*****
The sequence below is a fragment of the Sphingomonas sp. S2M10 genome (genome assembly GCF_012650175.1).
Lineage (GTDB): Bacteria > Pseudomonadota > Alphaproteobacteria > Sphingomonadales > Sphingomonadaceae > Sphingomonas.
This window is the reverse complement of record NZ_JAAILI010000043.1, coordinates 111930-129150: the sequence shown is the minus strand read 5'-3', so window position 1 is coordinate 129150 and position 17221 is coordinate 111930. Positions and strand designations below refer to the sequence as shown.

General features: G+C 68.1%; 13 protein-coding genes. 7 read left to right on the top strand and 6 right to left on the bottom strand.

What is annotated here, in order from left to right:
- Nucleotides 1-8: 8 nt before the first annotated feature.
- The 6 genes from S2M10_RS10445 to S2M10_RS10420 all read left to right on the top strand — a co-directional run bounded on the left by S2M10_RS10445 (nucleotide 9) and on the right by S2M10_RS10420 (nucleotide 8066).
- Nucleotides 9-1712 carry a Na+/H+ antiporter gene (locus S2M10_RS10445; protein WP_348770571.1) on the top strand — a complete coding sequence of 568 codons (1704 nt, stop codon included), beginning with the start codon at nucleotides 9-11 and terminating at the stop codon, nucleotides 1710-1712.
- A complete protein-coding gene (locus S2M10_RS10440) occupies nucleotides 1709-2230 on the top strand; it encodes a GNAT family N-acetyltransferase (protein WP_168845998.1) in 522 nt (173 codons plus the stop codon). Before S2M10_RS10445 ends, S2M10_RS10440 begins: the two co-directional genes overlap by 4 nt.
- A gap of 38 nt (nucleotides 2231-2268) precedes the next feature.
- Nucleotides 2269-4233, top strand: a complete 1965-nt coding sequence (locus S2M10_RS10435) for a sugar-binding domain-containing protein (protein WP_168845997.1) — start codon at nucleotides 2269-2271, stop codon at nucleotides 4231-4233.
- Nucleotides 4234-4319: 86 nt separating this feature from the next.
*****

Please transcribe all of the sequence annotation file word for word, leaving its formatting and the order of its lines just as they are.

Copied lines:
The sequence below is a fragment of the Sphingomonas sp. S2M10 genome (genome assembly GCF_012650175.1).
Lineage (GTDB): Bacteria > Pseudomonadota > Alphaproteobacteria > Sphingomonadales > Sphingomonadaceae > Sphingomonas.
This window is the reverse complement of record NZ_JAAILI010000043.1, coordinates 111930-129150: the sequence shown is the minus strand read 5'-3', so window position 1 is coordinate 129150 and position 17221 is coordinate 111930. Positions and strand designations below refer to the sequence as shown.

General features: G+C 68.1%; 13 protein-coding genes. 7 read left to right on the top strand and 6 right to left on the bottom strand.

What is annotated here, in order from left to right:
- Nucleotides 1-8: 8 nt before the first annotated feature.
- The 6 genes from S2M10_RS10445 to S2M10_RS10420 all read left to right on the top strand — a co-directional run bounded on the left by S2M10_RS10445 (nucleotide 9) and on the right by S2M10_RS10420 (nucleotide 8066).
- Nucleotides 9-1712 carry a Na+/H+ antiporter gene (locus S2M10_RS10445; protein WP_348770571.1) on the top strand — a complete coding sequence of 568 codons (1704 nt, stop codon included), beginning with the start codon at nucleotides 9-11 and terminating at the stop codon, nucleotides 1710-1712.
- A complete protein-coding gene (locus S2M10_RS10440) occupies nucleotides 1709-2230 on the top strand; it encodes a GNAT family N-acetyltransferase (protein WP_168845998.1) in 522 nt (173 codons plus the stop codon). Before S2M10_RS10445 ends, S2M10_RS10440 begins: the two co-directional genes overlap by 4 nt.
- A gap of 38 nt (nucleotides 2231-2268) precedes the next feature.
- Nucleotides 2269-4233, top strand: a complete 1965-nt coding sequence (locus S2M10_RS10435) for a sugar-binding domain-containing protein (protein WP_168845997.1) — start codon at nucleotides 2269-2271, stop codon at nucleotides 4231-4233.
- Nucleotides 4234-4319: 86 nt separating this feature from the next.